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Stimulus Plan Raises Reverse Mortgage Limits

[Apr 17, 2009.]

 

More senior citizens may qualify for a reverse mortgage thanks to an increased limit on these loans. The economic stimulus bill raises the single national loan limit to $625,500 from $417,000 for reverse mortgages through the Home Equity Conversion Mortgage (HECM) program. That’s good news for people who live in more expensive housing markets.


How Does It Work?


The HECM program was created by the Federal Housing Administration. The changes in the program make it easier for seniors to obtain reverse mortgages of jumbo size. Current mortgage rates are very low so qualified homeowners may find some good deals out there on reverse loans.


A reverse mortgage allows homeowners to tap into their equity and receive cash payments. The money can be paid out as monthly payments, a line of credit, or both. It doesn’t have to be repaid until the borrower moves out of their home or dies. Borrowers must keep their insurance and tax payments current while they have the reverse mortgage.


The loans can also be used to purchase a new home. Borrowers can make a big down payment on a home and use the reverse mortgage as financing.


Who Can Qualify?


Homeowners who are 62 or older are eligible to apply for a reverse mortgage. Their home should be completely paid off or have a low mortgage balance that can be paid off with proceeds from the reverse mortgage loan. Homeowners also must live in the home.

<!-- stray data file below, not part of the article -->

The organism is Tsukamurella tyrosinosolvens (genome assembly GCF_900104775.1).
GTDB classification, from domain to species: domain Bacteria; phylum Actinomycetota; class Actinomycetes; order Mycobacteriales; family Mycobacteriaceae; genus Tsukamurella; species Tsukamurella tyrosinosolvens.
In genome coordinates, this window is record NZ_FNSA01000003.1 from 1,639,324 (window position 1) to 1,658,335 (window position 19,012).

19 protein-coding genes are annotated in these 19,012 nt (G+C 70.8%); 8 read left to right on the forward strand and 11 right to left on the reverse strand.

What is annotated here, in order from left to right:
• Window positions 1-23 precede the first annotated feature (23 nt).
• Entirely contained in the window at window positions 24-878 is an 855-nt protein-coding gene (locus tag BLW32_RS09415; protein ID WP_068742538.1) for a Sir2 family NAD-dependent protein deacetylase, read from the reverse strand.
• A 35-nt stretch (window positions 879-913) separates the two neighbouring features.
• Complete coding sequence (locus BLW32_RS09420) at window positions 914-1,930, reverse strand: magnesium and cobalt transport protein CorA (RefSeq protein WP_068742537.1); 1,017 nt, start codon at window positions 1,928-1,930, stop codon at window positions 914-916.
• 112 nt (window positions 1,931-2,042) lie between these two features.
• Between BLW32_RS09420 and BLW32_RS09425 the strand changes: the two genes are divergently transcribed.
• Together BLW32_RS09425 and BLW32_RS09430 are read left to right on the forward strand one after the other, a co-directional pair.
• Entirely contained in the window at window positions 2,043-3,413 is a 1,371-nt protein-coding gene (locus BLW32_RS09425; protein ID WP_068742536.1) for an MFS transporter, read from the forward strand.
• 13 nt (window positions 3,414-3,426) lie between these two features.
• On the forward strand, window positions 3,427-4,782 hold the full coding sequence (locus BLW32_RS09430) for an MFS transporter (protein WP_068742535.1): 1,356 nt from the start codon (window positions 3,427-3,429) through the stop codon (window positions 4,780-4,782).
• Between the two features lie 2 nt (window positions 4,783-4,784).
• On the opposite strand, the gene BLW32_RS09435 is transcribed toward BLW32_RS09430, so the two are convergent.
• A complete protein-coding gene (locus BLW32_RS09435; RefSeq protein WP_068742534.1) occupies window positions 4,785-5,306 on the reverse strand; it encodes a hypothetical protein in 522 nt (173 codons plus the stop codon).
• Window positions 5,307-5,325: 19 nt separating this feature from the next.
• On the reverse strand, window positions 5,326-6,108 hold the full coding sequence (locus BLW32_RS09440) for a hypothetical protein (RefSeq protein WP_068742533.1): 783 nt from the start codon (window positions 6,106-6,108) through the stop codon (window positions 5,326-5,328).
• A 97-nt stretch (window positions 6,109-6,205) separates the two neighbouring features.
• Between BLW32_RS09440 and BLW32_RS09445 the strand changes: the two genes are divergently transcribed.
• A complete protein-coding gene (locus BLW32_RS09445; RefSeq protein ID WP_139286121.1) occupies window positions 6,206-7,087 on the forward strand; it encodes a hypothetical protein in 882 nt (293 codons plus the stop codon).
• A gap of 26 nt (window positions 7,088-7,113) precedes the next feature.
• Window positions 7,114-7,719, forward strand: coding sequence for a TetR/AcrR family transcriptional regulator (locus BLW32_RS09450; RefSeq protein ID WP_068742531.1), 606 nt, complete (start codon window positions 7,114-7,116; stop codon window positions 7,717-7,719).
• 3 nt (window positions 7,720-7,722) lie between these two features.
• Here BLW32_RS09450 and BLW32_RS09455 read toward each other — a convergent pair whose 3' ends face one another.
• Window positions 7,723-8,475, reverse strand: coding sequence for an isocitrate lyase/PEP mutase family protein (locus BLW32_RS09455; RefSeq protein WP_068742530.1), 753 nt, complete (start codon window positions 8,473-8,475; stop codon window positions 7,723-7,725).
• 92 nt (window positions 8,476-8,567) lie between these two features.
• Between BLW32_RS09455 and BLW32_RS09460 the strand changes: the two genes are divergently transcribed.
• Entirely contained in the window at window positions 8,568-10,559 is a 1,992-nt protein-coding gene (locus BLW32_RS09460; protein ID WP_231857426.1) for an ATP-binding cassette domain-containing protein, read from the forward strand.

Generally, the older a homeowner is and the lower the current mortgage rates in their area, the more they’ll be able to borrow. AARP’s reverse mortgage calculator can help borrowers get an idea of how much they can borrow. The reverse mortgage calculator will ask for information such as their age and zip code.


Another requirement for obtaining a reverse mortgage through the program involves talking with an HECM counselor. People interested in applying for a reverse mortgage through the HECM can call 1-800-569-4287 to find a counselor and lender. The counseling is free, so borrowers should avoid using services that ask for fees to refer them to an FHA counselor.


Dangers of Reverse Mortgages


While reverse mortgages can be a great help to many people, there are some dangers of reverse mortgages worth noting:


—Reverse mortgages can be complicated to understand.


—There can be a lot of costs associated with reverse mortgages, such as application fees, mortgage insurance, and other closing costs.


—It might be tough for a borrower to leave a home to their kids if there isn't much equity left when they die.


Talking with an reverse mortgage counselor is the best way to get the facts on how a reverse mortgage might affect a particular borrower’s situation.

 

About Author:

Francine L. Huff is a freelance journalist and the author of The 25-Day Money Makeover for Women. She has appeared on a variety of TV and radio shows.

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